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23 Oct 2019

NBlog Oct 23 - transparency and oversight

Along with increasing legal and regulatory compliance pressures on organizations to implement appropriate privacy controls, popular awareness of the issues appears to be on the up with commercial implications for organizations.

Global IT megacorps such as Facebook, Microsoft, Apple and Google are particularly exposed to public criticism simply because they are household names ... but that's not to say they are powerless, far from it.  Contrast Apple's handling of the FBI iPhone security incident against Facebook's handling of the Cambridge Analytica scandal, plus other privacy incidents.

All the megacorps have to take their own cybersecurity seriously simply because they are such massive targets facing business-critical information risks: it's literally an existential issue. They are also forced to comply with various laws and regulations, for the same reasons as any other organization - to avoid potentially huge punitive fines and other substantial costs arising from noncompliance incidents. In addition, they make strategic and commercial choices on privacy and related matters. Their internal policies and corporate cultures influence the extent to which they satisfy broader ethical obligations towards customers, employees and others.

I see an interesting distinction opening up between reality and perception. Apple has been quite vocal and forthright in public about its concerns for customer privacy, whereas at the other end of the sale Facebook comes across negatively and consequently faces a hammering from the media (both traditional journalism and social media). Google and Microsoft appear (to me) somewhat ambiguous, dithering around the middle of the scale: at times they claim to be highly concerned about security and privacy, yet their actions sometimes indicate otherwise. Given their marketing prowess with huge budgets and global reach, I have the distinct feeling we're all being manipulated on a grand scale, so who knows what's really going on in terms of governance and ethical direction from their boardrooms?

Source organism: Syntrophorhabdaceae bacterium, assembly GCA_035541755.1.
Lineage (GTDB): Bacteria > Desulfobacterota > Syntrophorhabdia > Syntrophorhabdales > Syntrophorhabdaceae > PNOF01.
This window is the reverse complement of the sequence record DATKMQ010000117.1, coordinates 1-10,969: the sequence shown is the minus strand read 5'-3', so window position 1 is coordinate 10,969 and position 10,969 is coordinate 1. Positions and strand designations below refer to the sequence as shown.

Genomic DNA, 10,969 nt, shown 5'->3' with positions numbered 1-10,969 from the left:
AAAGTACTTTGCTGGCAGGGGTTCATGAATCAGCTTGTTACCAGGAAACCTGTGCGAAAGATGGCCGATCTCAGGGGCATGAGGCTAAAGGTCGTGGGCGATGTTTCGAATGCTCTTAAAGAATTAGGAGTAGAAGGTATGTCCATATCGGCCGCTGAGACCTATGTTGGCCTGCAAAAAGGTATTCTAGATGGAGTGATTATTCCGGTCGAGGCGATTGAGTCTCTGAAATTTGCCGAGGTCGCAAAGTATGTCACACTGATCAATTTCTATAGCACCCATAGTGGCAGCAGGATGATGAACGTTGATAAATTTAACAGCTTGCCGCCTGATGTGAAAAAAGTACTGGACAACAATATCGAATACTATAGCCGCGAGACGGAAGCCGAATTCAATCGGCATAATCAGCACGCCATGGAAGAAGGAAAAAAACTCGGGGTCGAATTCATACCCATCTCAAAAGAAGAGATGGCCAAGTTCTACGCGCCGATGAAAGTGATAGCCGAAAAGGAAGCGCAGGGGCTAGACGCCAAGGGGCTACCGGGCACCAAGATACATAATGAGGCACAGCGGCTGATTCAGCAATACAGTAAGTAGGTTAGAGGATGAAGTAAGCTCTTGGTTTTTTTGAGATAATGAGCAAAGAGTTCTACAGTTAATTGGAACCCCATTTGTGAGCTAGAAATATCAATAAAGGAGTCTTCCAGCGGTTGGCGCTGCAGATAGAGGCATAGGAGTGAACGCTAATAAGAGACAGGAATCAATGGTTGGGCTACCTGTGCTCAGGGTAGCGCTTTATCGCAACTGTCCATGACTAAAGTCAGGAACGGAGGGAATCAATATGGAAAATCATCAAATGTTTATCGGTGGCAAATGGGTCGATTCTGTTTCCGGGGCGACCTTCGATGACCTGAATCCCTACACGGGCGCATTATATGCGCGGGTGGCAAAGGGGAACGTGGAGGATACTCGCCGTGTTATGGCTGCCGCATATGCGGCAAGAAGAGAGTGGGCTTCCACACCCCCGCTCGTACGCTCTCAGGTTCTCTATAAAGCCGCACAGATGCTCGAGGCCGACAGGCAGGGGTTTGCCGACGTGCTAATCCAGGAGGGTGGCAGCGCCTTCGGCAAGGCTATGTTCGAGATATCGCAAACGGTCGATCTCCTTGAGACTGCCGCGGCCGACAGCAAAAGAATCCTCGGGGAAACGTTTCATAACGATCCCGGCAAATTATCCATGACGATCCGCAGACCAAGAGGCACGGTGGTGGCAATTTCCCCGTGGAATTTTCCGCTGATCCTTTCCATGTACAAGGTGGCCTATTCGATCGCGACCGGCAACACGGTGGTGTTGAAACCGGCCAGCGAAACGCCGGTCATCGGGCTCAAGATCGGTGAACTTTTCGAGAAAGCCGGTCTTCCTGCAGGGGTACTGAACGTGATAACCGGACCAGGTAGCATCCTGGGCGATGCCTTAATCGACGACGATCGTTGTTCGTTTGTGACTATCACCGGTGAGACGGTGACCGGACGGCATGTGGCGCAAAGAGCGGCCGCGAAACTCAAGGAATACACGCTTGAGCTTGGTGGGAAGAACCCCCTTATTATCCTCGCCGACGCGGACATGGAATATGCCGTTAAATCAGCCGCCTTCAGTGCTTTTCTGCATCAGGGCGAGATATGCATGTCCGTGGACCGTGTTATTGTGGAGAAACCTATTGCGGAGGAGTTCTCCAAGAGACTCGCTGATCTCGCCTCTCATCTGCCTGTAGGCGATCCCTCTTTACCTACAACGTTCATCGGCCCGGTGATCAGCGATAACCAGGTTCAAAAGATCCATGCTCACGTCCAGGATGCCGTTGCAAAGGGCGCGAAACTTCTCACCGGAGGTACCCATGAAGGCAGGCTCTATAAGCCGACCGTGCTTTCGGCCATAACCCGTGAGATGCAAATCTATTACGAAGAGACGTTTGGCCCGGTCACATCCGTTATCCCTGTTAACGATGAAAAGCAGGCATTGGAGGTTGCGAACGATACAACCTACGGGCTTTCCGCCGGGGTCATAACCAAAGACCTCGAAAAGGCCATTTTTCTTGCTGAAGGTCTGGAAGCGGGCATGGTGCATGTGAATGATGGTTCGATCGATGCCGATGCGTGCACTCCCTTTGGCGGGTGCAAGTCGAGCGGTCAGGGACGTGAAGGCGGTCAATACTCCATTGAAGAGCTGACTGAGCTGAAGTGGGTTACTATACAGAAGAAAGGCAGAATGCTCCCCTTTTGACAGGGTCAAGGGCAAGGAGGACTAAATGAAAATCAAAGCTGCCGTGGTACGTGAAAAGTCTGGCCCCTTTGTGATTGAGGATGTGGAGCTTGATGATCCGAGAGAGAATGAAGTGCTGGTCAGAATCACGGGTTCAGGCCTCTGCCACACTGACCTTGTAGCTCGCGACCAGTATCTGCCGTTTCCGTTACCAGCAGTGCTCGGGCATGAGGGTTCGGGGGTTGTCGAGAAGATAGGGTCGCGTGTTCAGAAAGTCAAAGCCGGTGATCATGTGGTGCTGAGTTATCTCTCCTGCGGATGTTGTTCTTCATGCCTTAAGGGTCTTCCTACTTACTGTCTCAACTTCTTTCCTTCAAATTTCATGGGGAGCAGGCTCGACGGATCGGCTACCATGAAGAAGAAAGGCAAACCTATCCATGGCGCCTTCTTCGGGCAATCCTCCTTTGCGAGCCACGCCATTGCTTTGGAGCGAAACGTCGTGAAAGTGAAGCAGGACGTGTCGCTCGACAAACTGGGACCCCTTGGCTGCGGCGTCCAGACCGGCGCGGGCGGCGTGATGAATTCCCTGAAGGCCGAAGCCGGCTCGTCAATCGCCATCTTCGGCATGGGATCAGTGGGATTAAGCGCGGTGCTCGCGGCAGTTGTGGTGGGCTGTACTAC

The same concern applies to our governments, with the added complication of their being able to duck behind 'official secrets'. Whistleblowers such as Assange, Snowden and Manning are just the few with the guts and good fortune to beat the machinery of government to the draw. In regimes such as China, Russia, North Korea and Turkmenistan (plus many others), governmental oppression is plenty strong enough to prove liberty and life-threatening for anyone with the affront to challenge authority. 

So what, if anything, can/should be done about this? Personally, being a reformed/former auditor, I'm a big fan of transparency and accountability, although at the same time I accept that there are genuine reasons for all types and sizes of organizations to retain some measure of privacy about certain aspects of their internal affairs. The audit approach revolves around internal assessment by competent, independent investigators, a strong form of oversight. It is trust-based, in that auditors are granted privileged access to private internal matters, in much the same way that we trust our doctors with intensely private medically-related information ... because it's in our interests to do so. That self-interest is the key, for me, turning public unease through disquiet into pressure to open up, hopefully without the situation degenerating towards anarchy.

In the case of commercial organizations, their profit motive represents a vulnerability: if sufficient customers revolt, lightening their wallets elsewhere, companies appearing deficient in privacy and security may be forced to take more care, or at least open up and prove that they are doing things right.

Investigative journalism is another approach, although independence and bias is a concern given pressures from media moguls, not least to sell more papers, plus various constraints imposed by the authorities and of course the organizations being challenged. As to social media (such as NBlog!), fake news is not just a game played by the big players, raising questions about the competence and integrity of social media pundits (like me!). Is this blog piece fair and reasonable, unbiased and insightful, or am I pushing an agenda and skewing the topic to suit some ulterior purpose? You decide, dear reader. I hope you'll come back for more but if not, it's goodbye from me.

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